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On Tue, Jun 03, 2008 at 10:13:07AM +0900, David A. Black wrote:
> Hi --
>=20
> I'm just wondering about this:
>=20
> >>RUBY_DESCRIPTION
> =3D> "ruby 1.9.0 (2008-06-03 revision 16244) [i686-darwin9.2.2]"
> >>require 'set'
> =3D> true
> >>s =3D Set.new(1..10)
> =3D> #<Set: {1, 2, 3, 4, 5, 6, 7, 8, 9, 10}>
> >>s.map {|e| e + 10 }
> =3D> [11, 12, 13, 14, 15, 16, 17, 18, 19, 20]
> >>s.map! {|e| e + 10 }
> =3D> #<Set: {11, 12, 13, 14, 15, 16, 17, 18, 19, 20}>
>=20
> I'm just wondering whether it would make more sense for Set to have a
> #map method that returned a set, rather than an array, as long as that
> behavior is considered meaningful (as it appears to be since that's
> how Set#map! is working). Otherwise that aspect of the map/map!
> distinction seems kind of arbitrary.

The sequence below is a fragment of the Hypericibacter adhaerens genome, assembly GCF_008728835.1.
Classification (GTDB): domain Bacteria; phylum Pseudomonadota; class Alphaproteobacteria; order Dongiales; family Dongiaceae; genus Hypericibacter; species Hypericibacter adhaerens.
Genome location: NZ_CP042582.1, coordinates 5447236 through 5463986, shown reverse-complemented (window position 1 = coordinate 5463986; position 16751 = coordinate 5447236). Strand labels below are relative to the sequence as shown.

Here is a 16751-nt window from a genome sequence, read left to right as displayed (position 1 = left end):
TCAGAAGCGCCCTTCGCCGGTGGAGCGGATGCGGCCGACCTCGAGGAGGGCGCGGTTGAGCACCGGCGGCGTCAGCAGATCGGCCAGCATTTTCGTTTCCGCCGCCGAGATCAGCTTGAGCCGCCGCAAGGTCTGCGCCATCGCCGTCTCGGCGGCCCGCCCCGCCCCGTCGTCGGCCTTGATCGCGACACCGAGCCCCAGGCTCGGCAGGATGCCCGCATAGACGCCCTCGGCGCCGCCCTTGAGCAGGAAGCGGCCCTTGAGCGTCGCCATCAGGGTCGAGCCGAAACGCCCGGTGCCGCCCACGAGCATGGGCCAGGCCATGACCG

>=20
>=20
> David

>>s =3D Set.new([1,2,3,3])
=3D> #<Set: [1,2,3]>
>>s.map! {|i| i + 1}
=3D> #<Set: [2,3,4]>
>>s
=3D> #<Set: [2,3,4]>
>>(1..5).map {|i| i + 1}
=3D> [2, 3, 4, 5, 6]
>>(1..5).map! {|i| i + 1}
(NoMethodError)

It seems consistent to me that #map returns an array of the collected value=
s=20
-- no matter what the origin object -- and #map! mutates the original objec=
t,=20
if possible, and returns it. #map! should return self, so it will be the sa=
me=20
class as the original.

--
Matthew Boeh

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